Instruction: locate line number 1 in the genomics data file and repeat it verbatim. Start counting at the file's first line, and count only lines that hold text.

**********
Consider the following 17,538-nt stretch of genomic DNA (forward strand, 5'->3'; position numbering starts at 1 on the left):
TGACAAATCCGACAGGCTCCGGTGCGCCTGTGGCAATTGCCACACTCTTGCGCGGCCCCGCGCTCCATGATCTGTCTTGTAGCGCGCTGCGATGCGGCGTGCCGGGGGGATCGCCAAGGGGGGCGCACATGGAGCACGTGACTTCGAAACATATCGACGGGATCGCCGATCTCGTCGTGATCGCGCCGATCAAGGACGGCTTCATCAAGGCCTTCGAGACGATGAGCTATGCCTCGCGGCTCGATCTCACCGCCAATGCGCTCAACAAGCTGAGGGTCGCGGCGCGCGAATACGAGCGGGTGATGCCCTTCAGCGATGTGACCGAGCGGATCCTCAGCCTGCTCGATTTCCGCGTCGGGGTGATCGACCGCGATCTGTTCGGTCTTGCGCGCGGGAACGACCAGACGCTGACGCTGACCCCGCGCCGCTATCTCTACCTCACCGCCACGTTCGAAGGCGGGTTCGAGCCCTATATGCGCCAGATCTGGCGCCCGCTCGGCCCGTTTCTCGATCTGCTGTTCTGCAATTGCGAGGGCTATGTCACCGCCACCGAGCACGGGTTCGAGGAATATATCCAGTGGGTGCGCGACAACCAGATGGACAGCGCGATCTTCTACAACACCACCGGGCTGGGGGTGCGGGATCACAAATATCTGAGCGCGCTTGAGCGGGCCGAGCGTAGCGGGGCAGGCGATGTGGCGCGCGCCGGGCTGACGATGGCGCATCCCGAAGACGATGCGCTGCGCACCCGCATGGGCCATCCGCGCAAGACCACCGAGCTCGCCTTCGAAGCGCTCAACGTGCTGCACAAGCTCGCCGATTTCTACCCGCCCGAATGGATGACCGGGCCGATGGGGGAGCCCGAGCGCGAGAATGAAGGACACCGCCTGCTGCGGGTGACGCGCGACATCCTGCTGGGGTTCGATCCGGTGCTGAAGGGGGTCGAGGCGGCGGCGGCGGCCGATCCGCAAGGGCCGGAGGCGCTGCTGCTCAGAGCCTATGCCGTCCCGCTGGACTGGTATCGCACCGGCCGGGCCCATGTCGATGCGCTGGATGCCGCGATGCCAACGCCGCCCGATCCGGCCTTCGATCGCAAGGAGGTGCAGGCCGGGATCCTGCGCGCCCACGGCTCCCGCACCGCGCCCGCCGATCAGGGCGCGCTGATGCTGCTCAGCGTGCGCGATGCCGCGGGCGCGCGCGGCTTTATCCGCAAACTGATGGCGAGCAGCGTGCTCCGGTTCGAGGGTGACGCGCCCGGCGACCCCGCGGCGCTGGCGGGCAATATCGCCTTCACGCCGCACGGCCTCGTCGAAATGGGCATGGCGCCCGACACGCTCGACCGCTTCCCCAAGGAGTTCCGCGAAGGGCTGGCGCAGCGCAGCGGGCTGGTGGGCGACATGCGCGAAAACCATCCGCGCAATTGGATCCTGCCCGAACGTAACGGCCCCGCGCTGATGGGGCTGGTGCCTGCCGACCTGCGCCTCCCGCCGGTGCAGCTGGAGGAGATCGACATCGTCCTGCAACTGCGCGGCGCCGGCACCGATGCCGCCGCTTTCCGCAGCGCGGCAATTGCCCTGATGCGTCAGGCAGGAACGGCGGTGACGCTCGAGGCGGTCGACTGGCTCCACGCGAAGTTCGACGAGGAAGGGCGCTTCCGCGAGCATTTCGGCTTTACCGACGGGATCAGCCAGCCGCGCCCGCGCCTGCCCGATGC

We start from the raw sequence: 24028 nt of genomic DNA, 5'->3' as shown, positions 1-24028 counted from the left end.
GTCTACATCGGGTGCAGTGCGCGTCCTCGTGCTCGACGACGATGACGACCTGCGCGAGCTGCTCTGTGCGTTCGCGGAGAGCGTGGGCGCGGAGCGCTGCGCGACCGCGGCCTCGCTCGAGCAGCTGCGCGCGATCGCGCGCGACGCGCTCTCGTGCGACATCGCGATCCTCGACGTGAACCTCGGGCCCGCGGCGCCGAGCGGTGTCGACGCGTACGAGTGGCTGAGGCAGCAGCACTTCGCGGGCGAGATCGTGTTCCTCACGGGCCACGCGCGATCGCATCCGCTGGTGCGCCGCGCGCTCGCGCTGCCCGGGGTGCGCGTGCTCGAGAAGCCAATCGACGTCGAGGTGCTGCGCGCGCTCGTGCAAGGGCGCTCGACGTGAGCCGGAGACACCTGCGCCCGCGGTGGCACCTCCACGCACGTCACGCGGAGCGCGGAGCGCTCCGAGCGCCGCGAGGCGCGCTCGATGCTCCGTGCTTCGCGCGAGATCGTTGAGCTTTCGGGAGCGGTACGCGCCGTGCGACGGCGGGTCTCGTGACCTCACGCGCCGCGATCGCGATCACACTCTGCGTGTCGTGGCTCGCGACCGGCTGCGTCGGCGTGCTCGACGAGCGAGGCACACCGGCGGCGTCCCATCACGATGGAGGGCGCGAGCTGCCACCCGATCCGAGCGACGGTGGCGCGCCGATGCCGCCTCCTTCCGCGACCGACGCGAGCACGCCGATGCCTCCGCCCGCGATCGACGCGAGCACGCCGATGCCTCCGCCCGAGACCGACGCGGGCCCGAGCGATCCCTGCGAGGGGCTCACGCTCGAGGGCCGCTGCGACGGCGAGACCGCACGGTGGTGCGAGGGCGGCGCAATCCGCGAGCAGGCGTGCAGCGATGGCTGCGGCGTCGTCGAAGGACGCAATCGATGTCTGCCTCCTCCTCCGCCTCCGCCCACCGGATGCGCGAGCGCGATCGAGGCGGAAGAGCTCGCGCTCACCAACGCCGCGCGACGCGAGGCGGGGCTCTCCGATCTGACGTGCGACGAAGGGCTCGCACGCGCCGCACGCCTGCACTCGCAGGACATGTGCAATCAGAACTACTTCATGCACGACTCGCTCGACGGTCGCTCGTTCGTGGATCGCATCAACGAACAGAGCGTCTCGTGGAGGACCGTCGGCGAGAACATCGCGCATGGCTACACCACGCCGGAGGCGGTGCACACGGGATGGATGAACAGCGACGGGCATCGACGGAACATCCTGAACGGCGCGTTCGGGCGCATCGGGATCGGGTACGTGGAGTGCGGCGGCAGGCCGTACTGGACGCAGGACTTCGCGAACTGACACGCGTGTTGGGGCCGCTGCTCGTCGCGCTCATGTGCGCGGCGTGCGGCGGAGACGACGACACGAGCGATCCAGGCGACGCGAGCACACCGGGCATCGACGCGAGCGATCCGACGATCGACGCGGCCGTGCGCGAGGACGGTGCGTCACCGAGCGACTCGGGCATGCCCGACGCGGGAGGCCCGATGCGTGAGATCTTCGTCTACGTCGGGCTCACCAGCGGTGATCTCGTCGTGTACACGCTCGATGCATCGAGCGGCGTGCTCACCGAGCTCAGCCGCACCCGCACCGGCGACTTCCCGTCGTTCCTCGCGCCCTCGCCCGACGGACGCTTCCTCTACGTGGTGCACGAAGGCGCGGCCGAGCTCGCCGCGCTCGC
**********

Consider the following 17,538-nt stretch of genomic DNA (forward strand, 5'->3'; position numbering starts at 1 on the left):